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Today in Labor History

July 8, 1966
From July 8 to August 19, 1966, over 35,000 airline workers across the nation employed by five airlines went on strike. After several years of stilted wage gains as the airline industry invested heavily in jet technology, aircraft mechanics and other ground service workers represented by the International Association of Machinists (IAM) were anxious to share in the substantial profits of 1965. Facing a bargaining impasse between the IAM and the five carriers (United, Northwest, National, Trans World and Eastern) covered in the industry’s first multi-carrier labor contract, a Presidential Emergency Board presented a “compromise” package. In the summer of 1966, IAM members rejected this compromise and walked off the job in the largest strike in airline history. For 43 days during the peak summer travel season, 60 percent of the U.S. commercial airline industry was literally inoperative as 35,000 workers stayed out on strike.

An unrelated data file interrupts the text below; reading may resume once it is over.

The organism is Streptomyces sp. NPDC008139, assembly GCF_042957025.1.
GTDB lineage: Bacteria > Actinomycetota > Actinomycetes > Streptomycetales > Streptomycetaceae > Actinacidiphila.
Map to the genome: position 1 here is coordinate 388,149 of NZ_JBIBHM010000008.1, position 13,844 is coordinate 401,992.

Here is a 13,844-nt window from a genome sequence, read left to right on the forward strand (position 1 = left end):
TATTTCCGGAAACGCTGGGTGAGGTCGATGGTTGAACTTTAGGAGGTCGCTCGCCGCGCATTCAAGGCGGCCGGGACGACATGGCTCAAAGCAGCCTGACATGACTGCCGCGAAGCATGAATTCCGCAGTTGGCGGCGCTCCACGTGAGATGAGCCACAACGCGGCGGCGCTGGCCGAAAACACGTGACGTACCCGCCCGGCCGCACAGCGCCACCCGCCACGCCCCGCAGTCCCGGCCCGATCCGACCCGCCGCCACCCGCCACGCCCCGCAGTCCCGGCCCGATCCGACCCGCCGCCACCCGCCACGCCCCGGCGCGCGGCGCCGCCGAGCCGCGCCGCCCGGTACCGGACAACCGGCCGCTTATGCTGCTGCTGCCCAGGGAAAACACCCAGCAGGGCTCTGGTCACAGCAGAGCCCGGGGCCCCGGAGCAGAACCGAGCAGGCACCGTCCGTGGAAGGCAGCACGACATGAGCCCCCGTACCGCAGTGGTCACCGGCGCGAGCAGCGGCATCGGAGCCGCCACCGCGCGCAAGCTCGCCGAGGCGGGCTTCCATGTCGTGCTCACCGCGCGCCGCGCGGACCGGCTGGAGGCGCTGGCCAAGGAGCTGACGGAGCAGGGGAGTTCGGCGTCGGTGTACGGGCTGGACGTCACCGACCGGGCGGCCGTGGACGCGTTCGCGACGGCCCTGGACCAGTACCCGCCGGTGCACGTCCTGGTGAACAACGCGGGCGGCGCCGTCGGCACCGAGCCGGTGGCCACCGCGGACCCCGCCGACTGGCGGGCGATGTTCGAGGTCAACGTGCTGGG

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The New NAFTA Won’t Protect Workers’ Rights
Posted On: Nov 13, 2019
Nov. 13, 2019 | COLLECTIVE ACTION | On the campaign trail, Donald Trump pledged to get rid of NAFTA, and once in office, he killed Barack Obama’s Trans-Pacific Partnership. Neither of those trade policies were worth mourning. But now he has produced a “renegotiated” NAFTA-the United States-Mexico-Canada Agreement or USMCA-whose purpose is the same as the original: to eliminate “rules that interfere with cross-border commercial activity” and “to craft laws that facilitate these activities,” according to the Canadian union, UNIFOR. In other words, the purpose of the new agreement is to provide profit-making opportunities for large corporations-the same purpose that led to the disastrous impact of the old one… Peoples World







 
 
Teamsters Local 992
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